Shatter, Michael Robotham


One afternoon Joe O’Loughlin, a clinical psychologist, is asked to help in a crisis situation: a naked woman is standing on a bridge preparing to jump to her death. Joe talks to her briefly but she jumps anyway. Several days later the woman’s teenage daughter, Darcy, appears on Joe’s doorstep and begs him to help her convince Police that her mother didn’t commit suicide. Joe begins to wonder if, somehow, the woman could have been coerced into jumping. He calls on his old friend, now-retired Detective Vincent Ruiz for some help and together they talk to the local police.

Joe O’Loughlin has appeared in 3 books now although they can all be read as standalones. Each time I meet him I find something else to love. Unlike many of the protagonists in crime fiction Joe is not a troubled loner nor does he have any super human abilities. Even his skills in reading people, which he is mostly very good at, let him down some times. He’s smart, funny and heart-wrenchingly self aware. I particularly like the way Joe deals with the personal issues in his life in a very realistic way. He’s not always sensible (who is?) but nor does he go to the extremes that you see in some fiction that make you wonder how the person could possibly have survived adolescence.

But the real joy of Joe is the way he interacts with the people around him: his family, his old friend Ruiz and, in this book, young Darcy and the DI in charge of the case, Veronica Cray. There’s always a dry, sarcastic wit to his relationships and it gives the book an undercurrent of humour which is a welcome relief among the dark subject matter. I think the natural-sounding dialogue that peppers the book is Robotham’s best writing and something that sets him apart from other authors.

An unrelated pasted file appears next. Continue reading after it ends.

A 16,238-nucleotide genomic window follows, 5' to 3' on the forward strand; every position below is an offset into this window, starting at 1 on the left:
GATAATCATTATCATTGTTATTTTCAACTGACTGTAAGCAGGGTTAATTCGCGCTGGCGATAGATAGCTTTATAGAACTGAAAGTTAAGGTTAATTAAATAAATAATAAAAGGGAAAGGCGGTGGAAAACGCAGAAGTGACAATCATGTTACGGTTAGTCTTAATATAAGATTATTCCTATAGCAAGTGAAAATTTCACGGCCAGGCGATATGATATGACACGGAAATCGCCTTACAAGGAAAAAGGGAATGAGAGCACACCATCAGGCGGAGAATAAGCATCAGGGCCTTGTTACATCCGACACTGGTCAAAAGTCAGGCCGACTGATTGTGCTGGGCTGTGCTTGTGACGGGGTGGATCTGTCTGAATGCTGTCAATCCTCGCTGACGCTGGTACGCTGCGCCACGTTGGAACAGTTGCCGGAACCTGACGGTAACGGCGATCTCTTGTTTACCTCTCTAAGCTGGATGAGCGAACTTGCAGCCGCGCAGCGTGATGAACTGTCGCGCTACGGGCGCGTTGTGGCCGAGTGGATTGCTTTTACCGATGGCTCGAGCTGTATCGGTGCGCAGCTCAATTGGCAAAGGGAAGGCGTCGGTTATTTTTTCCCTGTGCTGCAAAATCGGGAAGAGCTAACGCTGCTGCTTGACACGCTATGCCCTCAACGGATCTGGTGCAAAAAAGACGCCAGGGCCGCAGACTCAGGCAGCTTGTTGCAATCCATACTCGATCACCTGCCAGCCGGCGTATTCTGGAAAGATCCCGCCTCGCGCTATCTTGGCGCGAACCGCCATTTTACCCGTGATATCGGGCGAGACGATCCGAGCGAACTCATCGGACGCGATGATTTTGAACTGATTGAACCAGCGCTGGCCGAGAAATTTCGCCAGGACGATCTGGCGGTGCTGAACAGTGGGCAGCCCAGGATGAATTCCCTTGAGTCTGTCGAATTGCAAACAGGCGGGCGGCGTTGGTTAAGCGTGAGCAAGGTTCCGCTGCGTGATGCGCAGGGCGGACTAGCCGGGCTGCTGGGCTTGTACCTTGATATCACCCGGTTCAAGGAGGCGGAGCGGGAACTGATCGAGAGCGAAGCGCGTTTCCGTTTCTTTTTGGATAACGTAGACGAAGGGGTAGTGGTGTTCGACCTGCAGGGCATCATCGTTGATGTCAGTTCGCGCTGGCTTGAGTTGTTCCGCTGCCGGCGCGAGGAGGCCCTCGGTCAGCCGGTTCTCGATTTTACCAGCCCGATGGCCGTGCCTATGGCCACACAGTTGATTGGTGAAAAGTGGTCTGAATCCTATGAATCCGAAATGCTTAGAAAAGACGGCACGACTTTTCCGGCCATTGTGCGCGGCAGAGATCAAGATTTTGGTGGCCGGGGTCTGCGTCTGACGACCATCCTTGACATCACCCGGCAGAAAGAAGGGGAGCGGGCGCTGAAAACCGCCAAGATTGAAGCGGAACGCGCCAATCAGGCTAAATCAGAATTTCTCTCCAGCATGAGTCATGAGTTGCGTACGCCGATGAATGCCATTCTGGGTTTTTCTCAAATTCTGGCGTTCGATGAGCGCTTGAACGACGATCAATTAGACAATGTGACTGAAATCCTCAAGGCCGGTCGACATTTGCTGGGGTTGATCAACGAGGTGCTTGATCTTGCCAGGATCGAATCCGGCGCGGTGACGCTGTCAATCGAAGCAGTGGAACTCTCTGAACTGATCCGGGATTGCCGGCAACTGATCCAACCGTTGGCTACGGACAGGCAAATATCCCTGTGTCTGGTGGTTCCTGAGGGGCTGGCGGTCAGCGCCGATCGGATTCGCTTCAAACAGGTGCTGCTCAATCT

Now comes the heretical part of this review: I didn’t find Shatter particularly suspenseful. It was never much of a whodunnit (the culprit was revealed quite early on) nor, really, a why or a even a how dunnit (again all of those were revealed without fanfare and long before the end of the book). In the end it was what happens next story which, especially towards the end, was disappointingly predictable. Most of the story is told from Joe’s perspective but there are also short chapters told from the killer’s point of view and in them he talks about his capacity to break a person’s mind. Although the killer’s methods, described at some length which somehow made them less scary, led to extreme consequences I was never as gobsmackingly shocked as I was supposed to be by the notion that one person could manipulate another into doing something truly awful. I’ve read history, I watch the news and I’ve seen teenage girls in action. So, I never stepped over that line that separates me from knowing I’m in a fictional world to wondering if, maybe, that noise I heard outside the window isn’t evil that somehow leapt from the page.

Perhaps I have suffered a little too much from the hype that has surrounded this book but it wasn’t the ‘wow’ read for me that others have described. The characters and dialogue are excellent, and well worth reading the book for, but, for me, the story wasn’t as engaging as Robotham’s two earlier books featuring Joe O’Loughlin (Suspect and Lost). I think it relied a little too heavily on one big, hairy, audacious plot point and because that didn’t quite work for me the rest was a little flat.